I. God from all eternity did, by the most wise and holy counsel of his own will, freely and unchangeably ordain whatsoever comes to pass; yet so, as thereby neither is God the author of sin, nor is violence offered to the will, not is the liberty or contingency of second causes taken away, nor is the liberty or contingency of second causes taken away, but rather established.
Although God knows whatsoever may or can come to pass upon all supposed conditions; yet hath he not decreed anything because he foreknow it as future, or as that which would come to pass upon such conditions.
Paragraph III cuts off middle knowledge, which has God being presented by an array of counterfactuals of (libertarian ) freedom, and his election of that one which is most accord with his purposes. Not so, says the Confession. God’s decrees and his foreknowledge cover the same ground, and are grounded by the divine intuition, not by God's inspection of un-decreed possibilities. His decrees are the ground of whatever happens. They do not include decreeing based on what he foreknew as future, nor of what he foreknew would occur as a result of conditions other than his decree. These statements should be amplified by the chapter on Providence, and on questions 12- 14 of the Larger Catechism.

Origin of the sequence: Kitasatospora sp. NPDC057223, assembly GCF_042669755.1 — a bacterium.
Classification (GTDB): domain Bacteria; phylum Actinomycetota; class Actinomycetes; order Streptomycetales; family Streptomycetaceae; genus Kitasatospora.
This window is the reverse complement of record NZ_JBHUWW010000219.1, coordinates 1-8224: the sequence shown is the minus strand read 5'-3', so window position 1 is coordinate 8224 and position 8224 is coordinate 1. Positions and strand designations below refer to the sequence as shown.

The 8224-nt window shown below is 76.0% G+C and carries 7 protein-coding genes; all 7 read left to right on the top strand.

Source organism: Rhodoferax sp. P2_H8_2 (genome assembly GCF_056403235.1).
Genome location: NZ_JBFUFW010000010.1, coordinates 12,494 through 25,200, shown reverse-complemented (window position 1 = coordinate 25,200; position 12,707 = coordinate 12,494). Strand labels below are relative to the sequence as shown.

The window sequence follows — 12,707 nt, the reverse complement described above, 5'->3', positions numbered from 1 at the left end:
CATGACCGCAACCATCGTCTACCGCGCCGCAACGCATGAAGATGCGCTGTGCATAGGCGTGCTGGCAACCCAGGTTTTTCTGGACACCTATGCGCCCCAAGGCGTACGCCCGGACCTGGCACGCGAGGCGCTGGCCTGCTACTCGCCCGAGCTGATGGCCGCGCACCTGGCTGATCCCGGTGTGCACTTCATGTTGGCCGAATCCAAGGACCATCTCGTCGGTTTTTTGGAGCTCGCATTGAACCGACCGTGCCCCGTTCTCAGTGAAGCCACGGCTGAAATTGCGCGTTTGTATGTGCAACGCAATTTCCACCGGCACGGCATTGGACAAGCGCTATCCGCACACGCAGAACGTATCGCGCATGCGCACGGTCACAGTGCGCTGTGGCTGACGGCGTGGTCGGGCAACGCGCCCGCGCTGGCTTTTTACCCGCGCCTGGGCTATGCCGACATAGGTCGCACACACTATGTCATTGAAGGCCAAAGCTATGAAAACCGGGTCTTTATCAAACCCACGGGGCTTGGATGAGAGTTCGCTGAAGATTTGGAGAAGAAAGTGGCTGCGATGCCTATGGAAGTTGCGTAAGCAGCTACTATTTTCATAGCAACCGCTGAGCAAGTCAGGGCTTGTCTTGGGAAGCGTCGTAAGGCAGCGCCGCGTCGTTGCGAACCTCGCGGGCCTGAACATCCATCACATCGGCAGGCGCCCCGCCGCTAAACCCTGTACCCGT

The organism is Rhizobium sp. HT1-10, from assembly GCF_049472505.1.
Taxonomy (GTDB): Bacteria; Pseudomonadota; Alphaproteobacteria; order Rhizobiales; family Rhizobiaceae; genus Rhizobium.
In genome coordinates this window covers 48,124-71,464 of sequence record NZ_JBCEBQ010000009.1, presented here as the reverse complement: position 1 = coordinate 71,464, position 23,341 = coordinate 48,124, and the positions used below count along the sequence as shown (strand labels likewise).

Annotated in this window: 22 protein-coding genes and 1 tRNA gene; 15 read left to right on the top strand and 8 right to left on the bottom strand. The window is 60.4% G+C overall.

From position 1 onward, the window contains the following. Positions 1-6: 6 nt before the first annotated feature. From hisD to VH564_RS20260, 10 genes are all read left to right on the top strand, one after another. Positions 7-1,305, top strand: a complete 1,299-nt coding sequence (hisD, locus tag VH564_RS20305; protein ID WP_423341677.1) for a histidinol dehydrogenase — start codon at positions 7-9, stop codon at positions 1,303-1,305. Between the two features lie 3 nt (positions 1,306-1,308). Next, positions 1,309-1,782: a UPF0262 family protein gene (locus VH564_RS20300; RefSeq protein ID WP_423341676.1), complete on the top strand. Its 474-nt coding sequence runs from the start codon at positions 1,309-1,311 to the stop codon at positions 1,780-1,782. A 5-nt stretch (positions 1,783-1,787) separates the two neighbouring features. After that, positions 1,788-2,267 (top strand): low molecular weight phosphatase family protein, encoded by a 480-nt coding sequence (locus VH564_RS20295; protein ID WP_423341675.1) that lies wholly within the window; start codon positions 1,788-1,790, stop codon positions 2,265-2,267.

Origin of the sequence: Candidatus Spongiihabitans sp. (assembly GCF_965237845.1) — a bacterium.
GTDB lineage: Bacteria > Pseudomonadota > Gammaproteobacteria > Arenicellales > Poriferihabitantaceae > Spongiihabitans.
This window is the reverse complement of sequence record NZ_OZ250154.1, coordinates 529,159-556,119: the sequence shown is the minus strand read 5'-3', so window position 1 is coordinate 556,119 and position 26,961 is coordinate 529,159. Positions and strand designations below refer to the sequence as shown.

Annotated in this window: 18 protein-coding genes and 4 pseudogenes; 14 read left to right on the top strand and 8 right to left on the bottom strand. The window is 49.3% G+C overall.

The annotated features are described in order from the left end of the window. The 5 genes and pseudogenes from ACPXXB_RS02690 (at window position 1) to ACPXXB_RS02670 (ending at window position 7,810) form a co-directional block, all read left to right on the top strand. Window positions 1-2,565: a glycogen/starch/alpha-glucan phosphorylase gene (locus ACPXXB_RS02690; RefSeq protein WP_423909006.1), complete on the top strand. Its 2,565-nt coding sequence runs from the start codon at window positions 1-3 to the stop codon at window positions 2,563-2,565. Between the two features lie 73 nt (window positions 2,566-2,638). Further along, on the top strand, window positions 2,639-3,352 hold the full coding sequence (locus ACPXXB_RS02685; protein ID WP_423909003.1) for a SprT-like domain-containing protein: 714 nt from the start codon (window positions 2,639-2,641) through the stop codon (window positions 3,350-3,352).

‘[S}ince every knowable thing is subject to the two received knowledges, natural and free [knowledge]. For if a thing is considered as merely possible, then undoubtedly it falls under natural knowledge. If it is considered as having a connection with various second causes, and thus as a thing that will occur if it should be construed with those second causes, even though it never actually will occur, it belongs to that latter knowledge that depends upon the decree, the decree that constituted at creation the order that would thereafter be applied to things, so that for example, dry straw would be burned if it were laid near a flame, even though God never did decree that it would be laid there or burned, And finally, a thing will actually occur belongs to the free knowledge.’(2. 268)